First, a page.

With gardening, I’ve always wanted to grow my own basil I’ve had daydreams where I’d have bushels of basil that I can, of course pulverize – and then make basil pesto. Gardening for the sake of gardening? Pshaw! I don’t do that. I do things if there’s benefit to me. Like cats keep out the pests (but they seem to be a bit useless these days, eating more and lazing about more) and plants are meant for eating.

I dragged the husband a week back to Ace Hardware to get all the stuff I needed to plant. I did my research (ish) and was ready. Eizwan was stunned through out the entire escapade – he already had to risk botulism with my cured meats, and now he has to support the wife through another one of her silly adventures. He stayed mostly gobsmacked through out the entire time at Ace Hardware and only occasionally said things like ‘Uh, are you sure about this? You’re not going to be wasting money are you?’

To be fair to Eizwan, I’ve not had a very good track record when it comes to plants. I bought a ton when my friend D came over to visit, because I bragged to him about having a garden over email. It all died before he came. And then I bought a basil plant which also struggled. I tried to nurse a basil plant by talking to it, having conversations and still it died. I was quite sad.

We spent our Saturday putting our little garden together. I bought all the herbs from Cold Storage – I’m just one herb away from completing Simon and Garfunkel’s Scarborough Fair (Parsley, sage, rosemary and thyme, for the uninitiated  – missing parsley) and we re-potted them.

The basil, next to my mint, which I’ve nicknamed the Water Monster.

Sage that is growing really, really well. The thyme, well it was rescued from oblivion although I think it’s a 50-50 survival rate

Well, actually, Eizwan started to repot them and I bossed him around until he said ‘Hey! This is supposed to be your project! Don’t just stand there! Get your hands dirty too!’ But I think he really got into it, to the point that he woke me up in the middle of the night a few days ago, in the midst of a terrible thunderstorm to ask, ‘Do you think the plants will be okay?’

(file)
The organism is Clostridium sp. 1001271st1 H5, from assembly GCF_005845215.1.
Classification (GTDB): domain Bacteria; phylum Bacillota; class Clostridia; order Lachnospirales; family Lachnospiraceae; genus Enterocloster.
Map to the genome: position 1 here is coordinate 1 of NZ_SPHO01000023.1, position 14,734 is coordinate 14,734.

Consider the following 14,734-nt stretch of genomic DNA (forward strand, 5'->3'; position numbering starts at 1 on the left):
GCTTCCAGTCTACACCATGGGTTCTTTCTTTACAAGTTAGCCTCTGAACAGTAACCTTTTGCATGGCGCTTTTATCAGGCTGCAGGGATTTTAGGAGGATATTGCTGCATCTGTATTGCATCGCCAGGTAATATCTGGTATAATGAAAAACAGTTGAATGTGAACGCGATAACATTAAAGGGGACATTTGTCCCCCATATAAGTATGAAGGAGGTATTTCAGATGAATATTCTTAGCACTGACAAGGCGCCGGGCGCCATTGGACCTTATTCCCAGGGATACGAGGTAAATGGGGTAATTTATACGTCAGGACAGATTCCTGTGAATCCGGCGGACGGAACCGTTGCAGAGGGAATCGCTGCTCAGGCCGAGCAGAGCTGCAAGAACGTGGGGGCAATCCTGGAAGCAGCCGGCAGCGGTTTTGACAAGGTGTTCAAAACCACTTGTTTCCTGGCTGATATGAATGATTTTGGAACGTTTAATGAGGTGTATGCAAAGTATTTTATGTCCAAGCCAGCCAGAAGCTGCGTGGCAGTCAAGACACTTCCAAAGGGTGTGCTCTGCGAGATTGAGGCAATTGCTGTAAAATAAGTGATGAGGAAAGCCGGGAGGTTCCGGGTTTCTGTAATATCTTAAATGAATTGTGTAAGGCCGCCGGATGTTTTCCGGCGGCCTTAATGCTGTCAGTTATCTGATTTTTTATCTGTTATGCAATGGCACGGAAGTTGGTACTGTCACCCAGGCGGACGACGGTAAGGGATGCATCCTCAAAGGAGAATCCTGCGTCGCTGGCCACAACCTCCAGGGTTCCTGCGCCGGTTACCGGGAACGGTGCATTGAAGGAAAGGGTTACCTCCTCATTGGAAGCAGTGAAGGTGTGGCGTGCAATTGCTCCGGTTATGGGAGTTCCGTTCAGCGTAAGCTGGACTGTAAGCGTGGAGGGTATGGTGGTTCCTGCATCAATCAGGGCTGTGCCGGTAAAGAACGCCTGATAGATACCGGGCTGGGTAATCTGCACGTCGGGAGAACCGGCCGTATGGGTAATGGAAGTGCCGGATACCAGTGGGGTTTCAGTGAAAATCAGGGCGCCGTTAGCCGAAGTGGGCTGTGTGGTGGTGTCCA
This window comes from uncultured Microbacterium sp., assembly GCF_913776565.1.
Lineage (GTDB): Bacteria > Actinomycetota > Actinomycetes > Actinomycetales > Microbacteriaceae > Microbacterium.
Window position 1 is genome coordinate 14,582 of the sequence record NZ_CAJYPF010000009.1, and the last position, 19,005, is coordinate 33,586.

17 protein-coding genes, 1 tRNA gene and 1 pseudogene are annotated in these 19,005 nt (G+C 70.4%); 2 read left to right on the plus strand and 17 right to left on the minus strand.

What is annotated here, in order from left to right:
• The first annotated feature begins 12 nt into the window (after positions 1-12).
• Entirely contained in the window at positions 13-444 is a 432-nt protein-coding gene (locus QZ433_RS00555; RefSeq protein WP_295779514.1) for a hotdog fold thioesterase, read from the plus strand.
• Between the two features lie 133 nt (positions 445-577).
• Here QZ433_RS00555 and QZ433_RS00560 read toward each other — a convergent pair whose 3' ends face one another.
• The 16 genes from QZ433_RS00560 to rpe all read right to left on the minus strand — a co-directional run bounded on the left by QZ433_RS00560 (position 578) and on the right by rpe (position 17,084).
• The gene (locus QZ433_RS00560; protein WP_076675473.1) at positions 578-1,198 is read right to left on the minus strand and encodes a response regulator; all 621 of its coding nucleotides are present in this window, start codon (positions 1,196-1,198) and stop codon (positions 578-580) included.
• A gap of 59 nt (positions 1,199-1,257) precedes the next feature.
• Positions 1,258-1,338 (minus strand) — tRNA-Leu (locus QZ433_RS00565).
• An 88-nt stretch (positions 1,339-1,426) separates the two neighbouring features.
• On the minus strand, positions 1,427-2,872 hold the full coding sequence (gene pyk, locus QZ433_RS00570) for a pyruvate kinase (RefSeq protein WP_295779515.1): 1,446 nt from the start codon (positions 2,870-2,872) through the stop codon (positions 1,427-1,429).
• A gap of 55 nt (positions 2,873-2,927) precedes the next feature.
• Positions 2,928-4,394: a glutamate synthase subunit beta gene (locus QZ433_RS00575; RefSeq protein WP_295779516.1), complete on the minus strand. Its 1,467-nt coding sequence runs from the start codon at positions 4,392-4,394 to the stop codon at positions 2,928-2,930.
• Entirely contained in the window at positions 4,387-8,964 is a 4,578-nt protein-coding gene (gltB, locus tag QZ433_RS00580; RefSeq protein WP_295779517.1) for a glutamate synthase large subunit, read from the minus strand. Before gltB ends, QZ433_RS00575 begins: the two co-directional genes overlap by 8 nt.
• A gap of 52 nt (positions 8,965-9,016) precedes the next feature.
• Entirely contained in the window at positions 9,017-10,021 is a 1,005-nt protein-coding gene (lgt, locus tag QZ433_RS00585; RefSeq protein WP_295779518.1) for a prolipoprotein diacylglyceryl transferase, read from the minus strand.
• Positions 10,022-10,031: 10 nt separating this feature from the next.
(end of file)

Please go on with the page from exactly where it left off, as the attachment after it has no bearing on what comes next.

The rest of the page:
We repotted them in compost with a bit of organic fertilizer in there to help them grow.

And then I brought out my seed packets and said ‘Okay, let’s plant these!’

In true Adlina and Eizwan fashion, we did not really know what to do nor were we patient enough to go back to our PCs and do a bit of reading. I remember vaguely from Geography and Kemahiran Hidup (Life Skills classes) on what to do. I know it’s something to do with putting the seeds in a separate pot and letting them grow and then transplanting them.

I’m not going to go into detail what we did next but let’s just say that we got it all wrong. I’m not going into detail with what we did (err…take entire seed packet, pour them all in?) what I did but let’s just say when you garden, don’t do stupid like how I did.

Stringbeans and my err…carrot seedlings. Don’t. Just don’t mention it. I know. We were being silly.

I mean now we have to think about transplanting lots and lots and lots of seedlings from one tiny pot without affecting their roots. Oh, the joy.

Been one week and so far so good! Perhaps the curse have been lifted. They’re still alive. I’ve used some of the herbs in my cooking already, sage, thyme and oregano for a herb roasted chicken – although I admit, I’m a bit stingy. I like herb plant bountiful as opposed to naked.

My mum is warning me not to get too attached to my plants – they can still die but really, in  my mind, I’m already daydreaming about the wonderful things I can cook with the produce from my concrete garden. Hmmm……

Doing Things Yourself – Or The Buncho Paint Story

Sometimes, people find my fiercely held independence a little bizarre. I am fiercely independent – I don’t like depending on people. Sometimes I take it to the extreme. That is why I cure my own meats. And why I’m planning a vegetable garden in the little plot of concrete in the front of my house. And why, in my grand designs for the future, a maid is never in the picture. I like doing things myself.

And that is why I don’t hesitate buying expensive equipment to help with the chores in the house. If it helps make my life easier – why not? A few weeks back, it was a ridiculously expensive steamer so that I no longer have to iron using a traditional iron.  I am currently saving up for a little robot vacuum cleaner, and then eventually funding research for a robot that will clean the house for me (as long as it does not declare robot war on me. Robot wars are almost always, in my mind, worse than zombie apocalypses).